If you respect people’s time, don’t force-feed them information – let them explore by themselves. Instead of having topics that have to be read/watched from the start till the end, why not use quizzes to check what they already know? An interactive knowledge check is a great way to support the learning process because it helps people remember what they have learned and shows how much they know about certain subjects.

Another example would be e-learning games – from simple quizzes to more elaborate ones where players can earn virtual certificates or trophies by completing tasks, solving puzzles, etc. Many business games focus on specific topics and the roles of every participant in a company.

4) Interactivity: 

Make sure your learners feel like participants rather than just being passive observers. Who wants to watch boring monologues? Use interactive elements which would help you engage users with the material even better: polls, voting, live chat, etc.

5) Be culturally sensitive:

It’s one of the major challenges when creating engaging microlearning content because it’s about adapting your courses to different cultures and removing any signs that could be offensive for some people.

That means you have to consider the following: language level (avoid complex words where possible), color preferences, political correctness. It may sound exhausting but believe me, if you do a little research on the matter before starting the creation process, you wouldn’t have problems with this issue at all.

6) Make use of gamification: 

Many times people are bored with plain old-fashioned training programs. Instead of copying what others are doing, try looking for new ways to engage users by applying game mechanics to learning processes. An instance that could mean adding points and badges, creating leaderboards, giving rewards for completing tasks and challenges, etc.

You don’t have to be a programmer to create games: there are many tools available on the market, e.g., Badgeville, BigDoor, which allow you to quickly add gamification elements into your courses without any knowledge about web design (although it would probably help).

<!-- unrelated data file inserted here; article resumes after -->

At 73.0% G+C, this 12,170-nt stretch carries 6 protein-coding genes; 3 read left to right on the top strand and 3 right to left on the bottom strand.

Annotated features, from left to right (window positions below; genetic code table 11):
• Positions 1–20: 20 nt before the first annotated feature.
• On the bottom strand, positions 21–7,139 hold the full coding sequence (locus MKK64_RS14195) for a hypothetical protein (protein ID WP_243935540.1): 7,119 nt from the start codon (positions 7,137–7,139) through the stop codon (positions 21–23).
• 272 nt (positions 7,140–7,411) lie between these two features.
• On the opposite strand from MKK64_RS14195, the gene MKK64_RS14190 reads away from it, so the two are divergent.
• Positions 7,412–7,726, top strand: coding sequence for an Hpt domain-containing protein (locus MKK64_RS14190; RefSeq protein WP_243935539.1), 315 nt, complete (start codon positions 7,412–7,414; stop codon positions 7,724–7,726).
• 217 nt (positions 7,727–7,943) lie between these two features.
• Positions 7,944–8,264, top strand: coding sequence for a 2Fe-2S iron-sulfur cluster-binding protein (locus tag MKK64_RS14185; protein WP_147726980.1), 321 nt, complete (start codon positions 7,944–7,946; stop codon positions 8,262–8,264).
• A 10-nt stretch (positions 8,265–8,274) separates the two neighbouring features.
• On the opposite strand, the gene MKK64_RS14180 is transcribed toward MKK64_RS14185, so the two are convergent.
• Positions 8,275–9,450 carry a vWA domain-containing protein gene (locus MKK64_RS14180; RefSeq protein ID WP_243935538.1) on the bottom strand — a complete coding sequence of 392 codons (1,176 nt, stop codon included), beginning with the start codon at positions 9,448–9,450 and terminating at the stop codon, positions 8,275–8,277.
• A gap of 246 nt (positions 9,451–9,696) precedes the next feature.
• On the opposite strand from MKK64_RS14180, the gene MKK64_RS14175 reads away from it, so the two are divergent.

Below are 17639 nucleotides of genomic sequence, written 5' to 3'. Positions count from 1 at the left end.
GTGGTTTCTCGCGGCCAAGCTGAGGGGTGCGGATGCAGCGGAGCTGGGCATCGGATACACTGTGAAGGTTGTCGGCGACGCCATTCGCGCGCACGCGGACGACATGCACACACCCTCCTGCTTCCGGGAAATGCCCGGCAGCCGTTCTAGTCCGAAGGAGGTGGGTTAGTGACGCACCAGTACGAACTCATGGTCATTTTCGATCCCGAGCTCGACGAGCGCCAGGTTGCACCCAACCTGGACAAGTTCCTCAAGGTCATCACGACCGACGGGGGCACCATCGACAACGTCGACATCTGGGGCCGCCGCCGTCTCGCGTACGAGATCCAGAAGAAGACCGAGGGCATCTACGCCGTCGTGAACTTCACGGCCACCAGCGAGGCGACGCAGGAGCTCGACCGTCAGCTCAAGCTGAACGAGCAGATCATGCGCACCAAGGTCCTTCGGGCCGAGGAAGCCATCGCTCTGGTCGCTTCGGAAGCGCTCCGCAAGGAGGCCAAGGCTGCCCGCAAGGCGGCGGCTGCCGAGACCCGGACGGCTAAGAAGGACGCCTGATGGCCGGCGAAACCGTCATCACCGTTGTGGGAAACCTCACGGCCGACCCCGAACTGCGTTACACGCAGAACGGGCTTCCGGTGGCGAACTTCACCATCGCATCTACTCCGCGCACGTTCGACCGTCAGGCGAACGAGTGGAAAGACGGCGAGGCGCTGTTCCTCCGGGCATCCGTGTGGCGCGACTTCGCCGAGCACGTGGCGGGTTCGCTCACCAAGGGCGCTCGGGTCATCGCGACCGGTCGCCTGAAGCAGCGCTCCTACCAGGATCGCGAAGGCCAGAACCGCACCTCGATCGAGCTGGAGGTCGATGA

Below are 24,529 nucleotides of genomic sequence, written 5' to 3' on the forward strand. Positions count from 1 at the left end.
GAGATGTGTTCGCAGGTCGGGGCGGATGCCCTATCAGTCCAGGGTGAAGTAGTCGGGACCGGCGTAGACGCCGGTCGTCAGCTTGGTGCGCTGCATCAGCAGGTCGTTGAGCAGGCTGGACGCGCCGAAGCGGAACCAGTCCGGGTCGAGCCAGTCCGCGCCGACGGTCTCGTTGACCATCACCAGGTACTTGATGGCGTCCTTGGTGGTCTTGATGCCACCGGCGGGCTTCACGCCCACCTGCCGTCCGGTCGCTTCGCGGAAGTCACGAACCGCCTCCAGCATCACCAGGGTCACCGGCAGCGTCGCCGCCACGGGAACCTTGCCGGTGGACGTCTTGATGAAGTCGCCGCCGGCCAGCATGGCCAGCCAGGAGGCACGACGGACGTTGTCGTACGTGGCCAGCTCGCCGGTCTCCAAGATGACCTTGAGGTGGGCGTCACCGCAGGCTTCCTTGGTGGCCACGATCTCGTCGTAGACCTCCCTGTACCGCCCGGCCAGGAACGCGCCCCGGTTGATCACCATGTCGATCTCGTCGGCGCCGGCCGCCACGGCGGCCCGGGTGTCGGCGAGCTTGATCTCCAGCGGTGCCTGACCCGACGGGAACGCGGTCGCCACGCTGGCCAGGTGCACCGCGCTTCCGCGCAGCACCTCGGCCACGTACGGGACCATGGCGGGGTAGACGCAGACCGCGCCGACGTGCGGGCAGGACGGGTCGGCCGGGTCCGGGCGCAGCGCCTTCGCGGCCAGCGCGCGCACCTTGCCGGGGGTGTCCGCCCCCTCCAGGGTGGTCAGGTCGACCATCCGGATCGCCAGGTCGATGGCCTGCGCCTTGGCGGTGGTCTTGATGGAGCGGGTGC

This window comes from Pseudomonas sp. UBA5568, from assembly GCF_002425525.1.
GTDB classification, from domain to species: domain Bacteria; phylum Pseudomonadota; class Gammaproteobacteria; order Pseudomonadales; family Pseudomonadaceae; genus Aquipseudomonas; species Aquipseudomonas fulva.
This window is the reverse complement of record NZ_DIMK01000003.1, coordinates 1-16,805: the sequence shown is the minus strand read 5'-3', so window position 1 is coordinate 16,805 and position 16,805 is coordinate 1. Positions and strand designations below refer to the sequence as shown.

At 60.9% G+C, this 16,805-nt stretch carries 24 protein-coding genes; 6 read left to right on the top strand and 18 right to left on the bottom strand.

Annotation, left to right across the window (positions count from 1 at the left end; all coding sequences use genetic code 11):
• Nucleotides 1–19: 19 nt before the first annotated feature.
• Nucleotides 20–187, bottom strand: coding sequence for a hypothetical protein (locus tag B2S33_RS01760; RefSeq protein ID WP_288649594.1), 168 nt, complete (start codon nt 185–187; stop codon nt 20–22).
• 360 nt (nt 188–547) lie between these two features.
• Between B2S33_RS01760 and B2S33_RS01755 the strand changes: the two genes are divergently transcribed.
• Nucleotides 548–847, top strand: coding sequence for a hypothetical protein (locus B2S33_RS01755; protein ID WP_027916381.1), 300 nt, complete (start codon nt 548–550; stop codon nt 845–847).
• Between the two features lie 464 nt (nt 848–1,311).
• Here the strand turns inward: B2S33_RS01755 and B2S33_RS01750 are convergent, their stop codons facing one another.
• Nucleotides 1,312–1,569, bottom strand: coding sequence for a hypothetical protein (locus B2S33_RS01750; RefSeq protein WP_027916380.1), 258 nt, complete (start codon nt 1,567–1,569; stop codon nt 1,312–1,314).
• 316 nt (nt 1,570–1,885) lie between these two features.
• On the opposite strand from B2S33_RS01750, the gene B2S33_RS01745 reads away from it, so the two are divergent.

7) Personalization:

Everyone prefers learning from someone they can identify with instead of listening to some distant guy/girl who’s using complex words and has no clue what problems people may face while studying or working on a certain topic. So instead of teaching everyone equally, try finding out what type of personality learners find attractive and make use of this information while creating your content: name your characters, use proper photos/videos, and create storylines that appeal to specific audiences.

8) Track success: 

Don’t treat your courses as something static – keep track of their performance and adapt them accordingly. If you have noticed that video content is being watched more than text ones feel free to switch the ratio. Also, don’t forget about the context: while animated charts could work great in one country, people sometimes prefer other types of data visualization.

Conclusion

Micro-learning content is a great way to keep your audience engaged. By providing bite-sized pieces of information, you can ensure that learners get the most out of your content. Keep in mind the following tips when creating microlearning content: make it interactive, use visuals, and focus on learner needs. What strategies will you use to create engaging microlearning content?